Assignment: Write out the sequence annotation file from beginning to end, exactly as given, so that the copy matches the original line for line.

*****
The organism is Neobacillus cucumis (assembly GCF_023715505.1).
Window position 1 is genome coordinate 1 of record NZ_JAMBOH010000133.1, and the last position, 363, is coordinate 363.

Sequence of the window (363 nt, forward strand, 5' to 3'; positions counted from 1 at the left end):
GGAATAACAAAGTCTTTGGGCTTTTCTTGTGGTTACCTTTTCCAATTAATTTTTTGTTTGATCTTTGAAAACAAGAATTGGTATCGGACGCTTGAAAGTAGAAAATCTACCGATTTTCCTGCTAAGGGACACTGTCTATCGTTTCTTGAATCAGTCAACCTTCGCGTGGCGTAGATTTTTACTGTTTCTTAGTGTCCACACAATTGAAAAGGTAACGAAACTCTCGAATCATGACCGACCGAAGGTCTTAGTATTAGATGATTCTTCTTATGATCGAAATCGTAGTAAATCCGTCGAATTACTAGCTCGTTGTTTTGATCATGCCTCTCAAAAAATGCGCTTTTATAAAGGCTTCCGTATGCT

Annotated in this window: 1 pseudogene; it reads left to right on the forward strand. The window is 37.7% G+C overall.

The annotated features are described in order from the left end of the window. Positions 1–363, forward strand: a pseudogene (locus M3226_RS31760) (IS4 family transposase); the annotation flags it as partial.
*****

The organism is Neobacillus cucumis (assembly GCF_023715505.1).
Window position 1 is genome coordinate 1 of record NZ_JAMBOH010000133.1, and the last position, 363, is coordinate 363.

Sequence of the window (363 nt, forward strand, 5' to 3'; positions counted from 1 at the left end):
GGAATAACAAAGTCTTTGGGCTTTTCTTGTGGTTACCTTTTCCAATTAATTTTTTGTTTGATCTTTGAAAACAAGAATTGGTATCGGACGCTTGAAAGTAGAAAATCTACCGATTTTCCTGCTAAGGGACACTGTCTATCGTTTCTTGAATCAGTCAACCTTCGCGTGGCGTAGATTTTTACTGTTTCTTAGTGTCCACACAATTGAAAAGGTAACGAAACTCTCGAATCATGACCGACCGAAGGTCTTAGTATTAGATGATTCTTCTTATGATCGAAATCGTAGTAAATCCGTCGAATTACTAGCTCGTTGTTTTGATCATGCCTCTCAAAAAATGCGCTTTTATAAAGGCTTCCGTATGCT

Annotated in this window: 1 pseudogene; it reads left to right on the forward strand. The window is 37.7% G+C overall.

The annotated features are described in order from the left end of the window. Positions 1–363, forward strand: a pseudogene (locus M3226_RS31760) (IS4 family transposase); the annotation flags it as partial.